Steinbeck really is master of painting a setting. The setting is quiet, even pristine, with trees, leaves, and a gentle breeze. There are also animals, rabbits and a heron. The only evidence of humans is a footpath made by boys who probably use the pool of water for play. This idyllic setting gives the impression that we are in a utopian society. Even how the section ends is beautiful.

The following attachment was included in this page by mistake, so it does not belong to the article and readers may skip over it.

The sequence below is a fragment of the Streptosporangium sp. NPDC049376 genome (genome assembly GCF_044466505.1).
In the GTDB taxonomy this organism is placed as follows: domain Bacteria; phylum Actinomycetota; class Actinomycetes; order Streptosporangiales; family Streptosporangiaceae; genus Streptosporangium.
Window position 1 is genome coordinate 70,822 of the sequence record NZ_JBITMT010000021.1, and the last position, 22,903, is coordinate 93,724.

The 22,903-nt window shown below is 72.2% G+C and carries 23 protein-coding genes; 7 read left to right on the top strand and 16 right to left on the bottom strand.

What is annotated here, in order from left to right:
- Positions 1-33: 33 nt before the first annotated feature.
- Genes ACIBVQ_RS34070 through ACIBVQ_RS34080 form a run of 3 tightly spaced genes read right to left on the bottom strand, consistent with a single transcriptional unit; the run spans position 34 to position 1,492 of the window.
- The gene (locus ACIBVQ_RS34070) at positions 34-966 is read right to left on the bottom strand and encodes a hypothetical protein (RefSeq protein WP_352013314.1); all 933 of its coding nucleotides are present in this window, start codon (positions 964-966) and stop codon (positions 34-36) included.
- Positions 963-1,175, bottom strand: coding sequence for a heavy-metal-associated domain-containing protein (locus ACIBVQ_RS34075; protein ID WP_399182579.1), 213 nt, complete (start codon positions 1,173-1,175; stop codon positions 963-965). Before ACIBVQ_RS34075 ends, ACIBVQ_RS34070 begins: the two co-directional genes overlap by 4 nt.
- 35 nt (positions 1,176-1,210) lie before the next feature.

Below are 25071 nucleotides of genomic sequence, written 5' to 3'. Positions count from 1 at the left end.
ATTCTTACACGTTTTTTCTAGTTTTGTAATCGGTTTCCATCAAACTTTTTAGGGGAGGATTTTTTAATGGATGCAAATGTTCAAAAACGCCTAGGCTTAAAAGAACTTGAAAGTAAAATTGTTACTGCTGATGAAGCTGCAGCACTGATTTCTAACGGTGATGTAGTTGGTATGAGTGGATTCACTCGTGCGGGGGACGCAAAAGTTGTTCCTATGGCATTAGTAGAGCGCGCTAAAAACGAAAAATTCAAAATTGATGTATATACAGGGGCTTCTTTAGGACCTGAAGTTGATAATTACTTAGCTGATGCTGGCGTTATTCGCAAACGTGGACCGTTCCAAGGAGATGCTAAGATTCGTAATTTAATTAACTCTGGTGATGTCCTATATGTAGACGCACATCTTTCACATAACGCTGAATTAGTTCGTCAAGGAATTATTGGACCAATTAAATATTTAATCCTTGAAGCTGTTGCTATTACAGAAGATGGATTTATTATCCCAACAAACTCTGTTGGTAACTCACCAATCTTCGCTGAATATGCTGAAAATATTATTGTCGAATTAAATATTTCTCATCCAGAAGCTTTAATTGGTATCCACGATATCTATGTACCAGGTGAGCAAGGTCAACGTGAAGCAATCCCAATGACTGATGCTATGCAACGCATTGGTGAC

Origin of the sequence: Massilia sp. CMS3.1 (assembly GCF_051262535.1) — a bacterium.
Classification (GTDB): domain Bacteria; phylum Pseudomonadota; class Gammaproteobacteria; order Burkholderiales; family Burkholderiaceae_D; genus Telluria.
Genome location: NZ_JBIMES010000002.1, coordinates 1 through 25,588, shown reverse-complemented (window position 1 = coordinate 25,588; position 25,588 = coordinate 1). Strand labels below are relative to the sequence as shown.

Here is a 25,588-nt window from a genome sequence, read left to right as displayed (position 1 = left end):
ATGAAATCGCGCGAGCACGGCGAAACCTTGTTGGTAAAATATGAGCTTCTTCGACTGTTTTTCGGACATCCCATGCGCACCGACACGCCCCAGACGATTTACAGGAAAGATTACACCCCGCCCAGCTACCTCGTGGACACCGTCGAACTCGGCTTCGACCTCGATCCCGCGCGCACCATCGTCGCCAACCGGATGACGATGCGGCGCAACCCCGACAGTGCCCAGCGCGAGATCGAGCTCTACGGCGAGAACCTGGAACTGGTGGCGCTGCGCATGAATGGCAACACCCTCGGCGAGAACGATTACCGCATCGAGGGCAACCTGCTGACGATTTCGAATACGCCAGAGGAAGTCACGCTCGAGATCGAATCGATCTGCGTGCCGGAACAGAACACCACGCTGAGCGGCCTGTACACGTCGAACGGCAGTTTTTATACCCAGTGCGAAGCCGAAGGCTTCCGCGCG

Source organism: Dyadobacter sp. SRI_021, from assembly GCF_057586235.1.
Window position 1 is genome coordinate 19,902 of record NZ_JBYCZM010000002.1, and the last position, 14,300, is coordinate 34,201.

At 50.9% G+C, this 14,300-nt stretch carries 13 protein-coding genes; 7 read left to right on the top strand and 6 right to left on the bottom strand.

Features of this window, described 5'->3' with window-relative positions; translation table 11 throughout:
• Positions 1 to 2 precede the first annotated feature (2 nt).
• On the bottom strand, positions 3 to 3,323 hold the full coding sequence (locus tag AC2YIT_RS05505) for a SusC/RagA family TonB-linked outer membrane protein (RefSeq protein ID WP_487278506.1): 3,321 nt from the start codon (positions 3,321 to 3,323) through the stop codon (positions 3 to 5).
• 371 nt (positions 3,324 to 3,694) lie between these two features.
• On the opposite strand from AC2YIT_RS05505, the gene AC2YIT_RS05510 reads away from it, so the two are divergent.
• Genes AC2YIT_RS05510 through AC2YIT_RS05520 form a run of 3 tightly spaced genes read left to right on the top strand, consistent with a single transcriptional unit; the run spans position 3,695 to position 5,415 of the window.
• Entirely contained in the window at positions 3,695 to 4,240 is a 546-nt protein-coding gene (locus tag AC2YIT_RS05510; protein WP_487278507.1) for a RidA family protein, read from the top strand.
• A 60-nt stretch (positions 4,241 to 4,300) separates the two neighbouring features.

The sycamore leaves whispered in a little night breeze.
However, as we read the section very closely, there are a few details that show that the setting is not a perfect place. First, when Lennie drinks deeply from the pool of water, George warns and chides him, because the the water might not be clean. The day before Lennie got sick. In addition to this point, Lennie is holding a dead mouse. Lennie actually killed it, because he does not know his own strength.
In view of these last two points, the setting might be beautiful, but there are also signs of suffering and death. These foreshadow that all might not be well.